Coronavirus Moves Paid Sick Leave to the Forefront in Congress

March 06, 2020

Calls for a federal paid sick leave law have grown louder amid the coronavirus outbreak, with pressure from major news outlets and congressional Democrats.

Virus generates increased press attention:  The New York Times and The Washington Post have written about how access to paid sick leave could interrupt the spread of the virus.  We will hear more about this on the Democratic presidential campaign trail too.

The House Education and Labor Committee will hear testimony on the Healthy Families Act (H.R. 1784) next week.  The bill, introduced last year by Rep. Rosa DeLauro (D-CT), provides for paid and unpaid sick leave for employees.  It requires employers with 15 or more employees to provide employees with at least one hour of earned paid sick leave for every 30 hours worked, up to a maximum of 56 hours of paid sick leave in a year.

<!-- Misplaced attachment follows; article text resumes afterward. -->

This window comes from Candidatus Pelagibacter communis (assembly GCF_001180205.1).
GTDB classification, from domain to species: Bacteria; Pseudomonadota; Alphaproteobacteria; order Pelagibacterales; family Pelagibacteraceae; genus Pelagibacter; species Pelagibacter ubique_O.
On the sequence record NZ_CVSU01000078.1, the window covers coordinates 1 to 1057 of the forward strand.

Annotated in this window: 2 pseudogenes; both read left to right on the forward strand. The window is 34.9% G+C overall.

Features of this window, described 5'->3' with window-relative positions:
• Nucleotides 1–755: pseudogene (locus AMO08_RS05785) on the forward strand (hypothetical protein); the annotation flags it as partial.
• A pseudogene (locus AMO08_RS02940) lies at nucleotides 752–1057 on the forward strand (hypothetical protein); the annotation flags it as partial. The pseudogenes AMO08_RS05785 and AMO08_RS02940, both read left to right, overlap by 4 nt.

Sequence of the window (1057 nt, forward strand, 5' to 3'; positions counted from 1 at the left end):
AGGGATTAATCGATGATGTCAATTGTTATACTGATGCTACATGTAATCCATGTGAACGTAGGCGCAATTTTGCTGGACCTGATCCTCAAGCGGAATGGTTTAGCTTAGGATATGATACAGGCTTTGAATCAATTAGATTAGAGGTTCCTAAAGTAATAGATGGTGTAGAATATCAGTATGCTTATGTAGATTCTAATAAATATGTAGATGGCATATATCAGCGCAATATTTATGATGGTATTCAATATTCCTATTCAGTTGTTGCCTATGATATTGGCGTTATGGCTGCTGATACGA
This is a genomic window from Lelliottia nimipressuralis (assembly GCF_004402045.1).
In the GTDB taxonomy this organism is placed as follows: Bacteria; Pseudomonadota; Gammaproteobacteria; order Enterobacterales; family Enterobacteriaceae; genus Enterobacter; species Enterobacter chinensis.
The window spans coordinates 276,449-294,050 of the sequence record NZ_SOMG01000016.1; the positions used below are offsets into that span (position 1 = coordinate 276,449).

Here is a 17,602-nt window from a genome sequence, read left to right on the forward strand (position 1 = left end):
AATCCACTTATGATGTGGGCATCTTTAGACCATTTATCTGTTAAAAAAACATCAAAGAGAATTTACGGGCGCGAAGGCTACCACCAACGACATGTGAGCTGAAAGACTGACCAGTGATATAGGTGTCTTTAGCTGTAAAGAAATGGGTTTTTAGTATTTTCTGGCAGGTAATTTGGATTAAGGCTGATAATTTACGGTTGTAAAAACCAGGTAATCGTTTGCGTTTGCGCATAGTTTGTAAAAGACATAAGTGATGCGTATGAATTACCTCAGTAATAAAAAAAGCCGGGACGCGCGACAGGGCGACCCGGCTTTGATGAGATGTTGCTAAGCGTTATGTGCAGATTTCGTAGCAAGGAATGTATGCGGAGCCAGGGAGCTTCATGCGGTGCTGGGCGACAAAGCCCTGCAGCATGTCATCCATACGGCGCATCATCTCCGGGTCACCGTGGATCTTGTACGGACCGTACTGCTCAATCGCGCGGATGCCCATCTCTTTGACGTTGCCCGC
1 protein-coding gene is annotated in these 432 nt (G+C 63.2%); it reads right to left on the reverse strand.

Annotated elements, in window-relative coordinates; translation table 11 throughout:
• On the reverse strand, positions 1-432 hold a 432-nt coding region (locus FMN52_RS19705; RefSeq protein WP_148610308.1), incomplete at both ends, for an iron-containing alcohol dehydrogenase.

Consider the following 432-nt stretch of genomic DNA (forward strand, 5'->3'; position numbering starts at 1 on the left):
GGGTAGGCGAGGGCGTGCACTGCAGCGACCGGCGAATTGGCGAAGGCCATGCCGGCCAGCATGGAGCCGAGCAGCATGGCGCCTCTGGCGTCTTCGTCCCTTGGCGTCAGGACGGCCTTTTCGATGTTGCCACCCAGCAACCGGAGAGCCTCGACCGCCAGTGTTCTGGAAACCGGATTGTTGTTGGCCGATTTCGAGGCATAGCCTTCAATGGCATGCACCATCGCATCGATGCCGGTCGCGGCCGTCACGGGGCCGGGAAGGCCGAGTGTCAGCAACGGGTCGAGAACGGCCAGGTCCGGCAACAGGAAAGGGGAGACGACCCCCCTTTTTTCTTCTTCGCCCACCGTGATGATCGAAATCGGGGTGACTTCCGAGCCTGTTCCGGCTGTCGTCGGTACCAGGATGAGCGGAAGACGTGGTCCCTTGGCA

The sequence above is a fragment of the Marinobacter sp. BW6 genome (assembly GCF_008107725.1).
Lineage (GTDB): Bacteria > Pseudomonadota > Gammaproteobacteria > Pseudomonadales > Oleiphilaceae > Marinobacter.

Senate Democrats press employers for flexibility during outbreak:  Led by Sen. Mark Warner (D-VA), 15 Senate Democrats urged employers to practice flexibility in granting workers paid sick leave.

And just as we go to press:  Sen. Patty Murray (D-WA) and Rep. Rosa L. DeLauro (D-CT) have introduced a bill that would require all employers to provide workers 14 days of paid sick leave that would be available during a public health emergency, including if a workplace is closed, if a child’s school is closed, or if a family member is quarantined.  

“In my home state, people are being told to stay home for two weeks if they are sick,” Murray said. “Guess who can’t stay home if they don’t have child care, if they don’t have sick leave?”

HR Policy members already provide generous paid leave.  According to a recent HR Policy poll, a majority of member companies are expanding paid time off, even in cases where a worker who cannot work from home and is not forced to self-isolate does so due to not feeling well or being part of a higher risk population group.